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How Are Brain Injuries Classified?

De Caro & Kaplen partner Michael V. Kaplen, a three-term president of the Brain Injury Association of New York State, and professorial lecturer at law, teaching a course in brain injury law at the George Washington University Law School, discusses the current method of classifying brain injuries, and why this outdated classification can lead to misunderstandings in treatment, consequences, and rehabilitation for brain injury survivors.

When individuals with a traumatic brain injury are evaluated by medical professionals in emergency departments or in private offices, their injury is typically labeled as “mild”, “moderate” or “severe”. 

Why is the classification of brain injuries as mild, moderate, or severe inappropriate?

Labeling a brain injury as mild, moderate, and severe is inaccurate and outdated.  It does not serve clinicians, patients, or their families.  It leads to misunderstandings in treatment, consequences, and rehabilitation.

There is nothing “mild” about a mild traumatic brain injury.

What do medical experts say about the current brain injury classification scheme?

Dr. Kristen Dams-O’Connor director of the Brain Injury Research Center at New York’s  Mount Sinai School of Medicine is quoted as saying  “There are too many times where these labels either make it hard for a person to get the care they need, or when these labels put people in a category that can set expectations that our research suggests turns out to not be true.”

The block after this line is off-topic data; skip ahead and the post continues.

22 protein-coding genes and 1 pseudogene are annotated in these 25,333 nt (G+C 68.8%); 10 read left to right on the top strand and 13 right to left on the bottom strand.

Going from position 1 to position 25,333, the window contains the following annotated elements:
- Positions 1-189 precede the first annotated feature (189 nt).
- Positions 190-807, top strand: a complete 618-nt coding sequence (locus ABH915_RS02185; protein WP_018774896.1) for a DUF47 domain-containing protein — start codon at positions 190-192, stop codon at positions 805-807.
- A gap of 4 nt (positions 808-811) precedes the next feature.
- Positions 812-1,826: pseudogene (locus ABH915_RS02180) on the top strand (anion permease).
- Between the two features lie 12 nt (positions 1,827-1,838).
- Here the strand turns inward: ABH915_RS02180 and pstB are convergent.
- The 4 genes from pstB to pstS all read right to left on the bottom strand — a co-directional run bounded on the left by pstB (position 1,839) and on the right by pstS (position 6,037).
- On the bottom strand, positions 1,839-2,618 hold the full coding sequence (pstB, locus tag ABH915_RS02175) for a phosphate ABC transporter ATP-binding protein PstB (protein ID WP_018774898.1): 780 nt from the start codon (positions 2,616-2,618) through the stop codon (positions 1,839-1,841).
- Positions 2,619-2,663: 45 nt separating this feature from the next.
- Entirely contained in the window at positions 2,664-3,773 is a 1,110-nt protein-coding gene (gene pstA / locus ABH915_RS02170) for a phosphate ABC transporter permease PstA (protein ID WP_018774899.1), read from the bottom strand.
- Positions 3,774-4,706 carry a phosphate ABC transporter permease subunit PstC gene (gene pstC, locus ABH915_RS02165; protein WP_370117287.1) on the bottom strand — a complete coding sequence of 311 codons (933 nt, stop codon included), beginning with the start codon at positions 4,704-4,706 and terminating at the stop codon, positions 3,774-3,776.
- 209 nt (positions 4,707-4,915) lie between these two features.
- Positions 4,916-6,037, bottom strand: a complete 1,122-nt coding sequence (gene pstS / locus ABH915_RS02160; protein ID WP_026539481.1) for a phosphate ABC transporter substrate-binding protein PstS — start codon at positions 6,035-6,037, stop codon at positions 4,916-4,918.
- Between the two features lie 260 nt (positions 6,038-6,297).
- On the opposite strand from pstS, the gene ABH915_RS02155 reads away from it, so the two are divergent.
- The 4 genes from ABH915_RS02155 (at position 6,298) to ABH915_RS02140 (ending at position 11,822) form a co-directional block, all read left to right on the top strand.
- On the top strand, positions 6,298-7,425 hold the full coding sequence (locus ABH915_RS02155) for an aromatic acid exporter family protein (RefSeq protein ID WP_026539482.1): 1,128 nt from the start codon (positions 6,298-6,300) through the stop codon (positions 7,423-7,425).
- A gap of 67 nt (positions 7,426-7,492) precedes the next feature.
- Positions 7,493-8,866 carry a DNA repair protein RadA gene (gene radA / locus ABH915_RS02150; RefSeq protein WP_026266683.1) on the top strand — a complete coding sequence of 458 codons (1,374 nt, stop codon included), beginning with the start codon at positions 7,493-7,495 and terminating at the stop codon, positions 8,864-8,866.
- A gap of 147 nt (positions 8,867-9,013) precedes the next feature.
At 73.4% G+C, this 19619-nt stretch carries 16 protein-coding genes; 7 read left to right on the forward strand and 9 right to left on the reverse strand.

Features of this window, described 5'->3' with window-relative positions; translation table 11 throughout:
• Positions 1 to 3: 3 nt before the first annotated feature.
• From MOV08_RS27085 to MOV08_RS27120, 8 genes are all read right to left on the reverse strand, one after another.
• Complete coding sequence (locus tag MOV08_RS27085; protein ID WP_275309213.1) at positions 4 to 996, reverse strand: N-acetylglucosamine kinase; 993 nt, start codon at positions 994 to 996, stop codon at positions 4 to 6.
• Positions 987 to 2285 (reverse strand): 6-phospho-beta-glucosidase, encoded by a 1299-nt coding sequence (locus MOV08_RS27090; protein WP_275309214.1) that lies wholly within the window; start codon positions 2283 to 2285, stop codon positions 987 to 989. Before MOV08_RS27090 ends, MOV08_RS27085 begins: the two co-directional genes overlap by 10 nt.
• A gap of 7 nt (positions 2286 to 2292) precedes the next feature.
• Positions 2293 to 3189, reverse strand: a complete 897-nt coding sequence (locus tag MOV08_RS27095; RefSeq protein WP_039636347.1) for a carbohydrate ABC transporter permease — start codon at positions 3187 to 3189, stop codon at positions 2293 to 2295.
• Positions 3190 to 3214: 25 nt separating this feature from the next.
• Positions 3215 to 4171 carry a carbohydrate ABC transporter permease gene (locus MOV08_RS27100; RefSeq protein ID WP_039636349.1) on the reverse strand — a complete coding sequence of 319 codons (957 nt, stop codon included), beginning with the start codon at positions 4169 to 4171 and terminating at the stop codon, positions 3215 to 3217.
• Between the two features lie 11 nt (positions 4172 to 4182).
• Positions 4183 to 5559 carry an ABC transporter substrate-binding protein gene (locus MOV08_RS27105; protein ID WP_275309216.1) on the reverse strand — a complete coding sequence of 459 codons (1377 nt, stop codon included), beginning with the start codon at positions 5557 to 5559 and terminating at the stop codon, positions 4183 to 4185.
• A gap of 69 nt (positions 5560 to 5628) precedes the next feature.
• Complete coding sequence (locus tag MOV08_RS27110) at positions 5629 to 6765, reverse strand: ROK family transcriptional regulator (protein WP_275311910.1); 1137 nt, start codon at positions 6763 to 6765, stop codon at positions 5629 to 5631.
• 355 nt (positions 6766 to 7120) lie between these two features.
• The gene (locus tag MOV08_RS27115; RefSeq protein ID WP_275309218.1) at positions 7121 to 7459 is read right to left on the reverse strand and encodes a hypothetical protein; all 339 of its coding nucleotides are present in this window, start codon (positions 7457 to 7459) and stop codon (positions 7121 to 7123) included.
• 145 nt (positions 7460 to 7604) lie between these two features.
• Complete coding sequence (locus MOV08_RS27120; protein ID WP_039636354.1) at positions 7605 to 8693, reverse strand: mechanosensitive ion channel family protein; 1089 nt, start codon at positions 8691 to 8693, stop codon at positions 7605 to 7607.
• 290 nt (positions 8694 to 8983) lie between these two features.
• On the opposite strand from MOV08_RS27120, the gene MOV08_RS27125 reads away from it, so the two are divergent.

What do brain injury attorneys say about the current brain injury classification scheme?

From a legal perspective, the term mild is a misnomer that unfairly affects the ability of an individual to obtain services, and compensation following their injury. 

What steps are being taken to change the way traumatic brain injuries are classified?

The National Institute of Neurological Disease and Stroke is planning a Traumatic Brain Injury (TBI) Classification and Nomenclature Workshop to be held January 22 – 23, 2024, at the National Institutes of Health in Bethesda, MD.

The goal of this workshop is the development of a more precise, and evidence-based classification system replacing the archaic and misleading mild, moderate and severe terms that are used for brain injury classification.

About The Author

Michael V. Kaplen

Michael V. Kaplen represents victims of vehicle collisions, unsafe buildings and construction sites, and medical malpractice, and is a preferred attorney of The Brain Injury Association of America.

Michael is board certified as a Civil Trial Advocate and board certified in medical malpractice litigation. He is a Professorial Lecturer in Law, The George Washington University Law School, The Legal Aspects of Traumatic Brain Injury.

Michael is past chairman of the American Association for Justice (AAJ) Automobile, Highway and Premise Liability Section, past chairman of the AAJ Traumatic Brain Injury Litigation Group, three term president of the Brain Injury Association of New York State served two terms as chair of the New York State Traumatic Brain Injury Services Coordinating Council and vice-president, New York State Academy of Trial Lawyers.

He was invited by President Obama to participate in the White House Healthy Kids & Safe Sports Concussion Summit.

He is admitted to courts in New York, Florida, and Washington, DC. He has been selected as a New York Super Lawyer and recognized by Best Lawyers of America and U.S. News and World Report in personal injury law.

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